So back in 2004, Colorado voters passed Amendment 37 – the amendment says that by 2015, Colorado’s energy market will have 10% of the total contribution be from renewable energy sources.  At the time in 2004, 95% of the energy coming to the grid was from fossil fuels (coal and gas), and only 2% was from renewable energy sources.  From an article at Inhabitat:

Ammendment 37 was passed by Colorado voters in 2004 and required that public utility companies set aside money for a renewable energy portfolio. A small percentage of that power needed to be installed on consumer roofs where demand was great. Many companies opened shop or grew as the price of solar was cut nearly in half. As prices for solar equipment fell, and Xcel Energy met Ammedments 37′s requirements, they have gradually been able to lower the rebate amount to balance the total cost, while still maintaining a predictable pricing scheme for customers. The rebate money comes from a 2% charge on rate payer bills.

Hmm.  So what exactly does the pulling out of Xcel Energy have to do with Colorado and its future?  Well, tons, actually.  Job losses are expected to be about half of the total renewable energy jobs in Colorado, which is about on par with the entire number of fossil fuel gigs in the state.  Again, from Inhabitat:

While the solar industry was relying on a stepped approach for reducing the rebates, their sudden elimination has put nearly every planned residential and commercial project on hold. Being a capital heavy industry many solar company’s cash flow will be severely restricted, limiting opportunities for distributed generation.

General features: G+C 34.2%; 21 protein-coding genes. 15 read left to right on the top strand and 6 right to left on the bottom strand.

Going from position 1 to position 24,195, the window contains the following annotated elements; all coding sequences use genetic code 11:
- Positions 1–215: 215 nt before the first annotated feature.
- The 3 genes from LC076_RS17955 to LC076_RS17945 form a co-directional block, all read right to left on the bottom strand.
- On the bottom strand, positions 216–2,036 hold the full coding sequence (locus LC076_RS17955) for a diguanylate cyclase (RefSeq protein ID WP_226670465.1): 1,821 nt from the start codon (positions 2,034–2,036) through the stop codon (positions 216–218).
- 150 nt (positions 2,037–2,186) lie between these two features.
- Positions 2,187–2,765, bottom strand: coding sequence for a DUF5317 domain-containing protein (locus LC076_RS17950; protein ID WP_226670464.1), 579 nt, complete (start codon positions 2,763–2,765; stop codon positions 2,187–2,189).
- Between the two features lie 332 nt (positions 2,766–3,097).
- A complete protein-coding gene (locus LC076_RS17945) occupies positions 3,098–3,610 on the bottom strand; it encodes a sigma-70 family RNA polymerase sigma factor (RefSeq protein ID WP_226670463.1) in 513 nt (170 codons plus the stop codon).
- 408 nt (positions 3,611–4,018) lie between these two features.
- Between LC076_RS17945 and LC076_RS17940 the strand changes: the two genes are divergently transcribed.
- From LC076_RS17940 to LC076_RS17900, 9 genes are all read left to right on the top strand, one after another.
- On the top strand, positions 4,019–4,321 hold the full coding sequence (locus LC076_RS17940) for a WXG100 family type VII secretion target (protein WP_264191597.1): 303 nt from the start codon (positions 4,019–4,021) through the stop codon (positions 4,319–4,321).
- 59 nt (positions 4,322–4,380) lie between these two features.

One such project that was finalized the day of the announcement puts solar panels on the Denver Rescue Mission by the nonprofit Atmosphere Conservancy in order to help them reduce energy costs. Executive Director Alex Blackmer said that three solar projects the Atmosphere Conservancy finalized would have to be renegotiated and may not go forward after the announcement. Hundreds of  halted projects  will result in real job losses for a workforce that today totals more than 5,300 people and growing. Early estimates reveal that half of these jobs will be gone – more than the total number of jobs in the coal industry in the state.

Energy companies across the world: if you’re not part of the solution, you’re part of the problem.  One of these days soon, the population of the world is going to get its collective head together and bring you to task for this kind of bullsh*t.  It’s time for one of these corporations to stand up and man up in order to change our future.  Profits are just profits – you all already have more money than you can possibly spend in your lifetimes – how about helping the rest of us by changing the future of the planet Earth?

Where exactly is the disconnect here, Big Oil and Coal companies?  Don’t you realize that if you switched to renewable energy sources to push on the market that you would make unbelievable amounts of money that won’t run out?  Even my neighbor’s five year old daughter realizes this fact.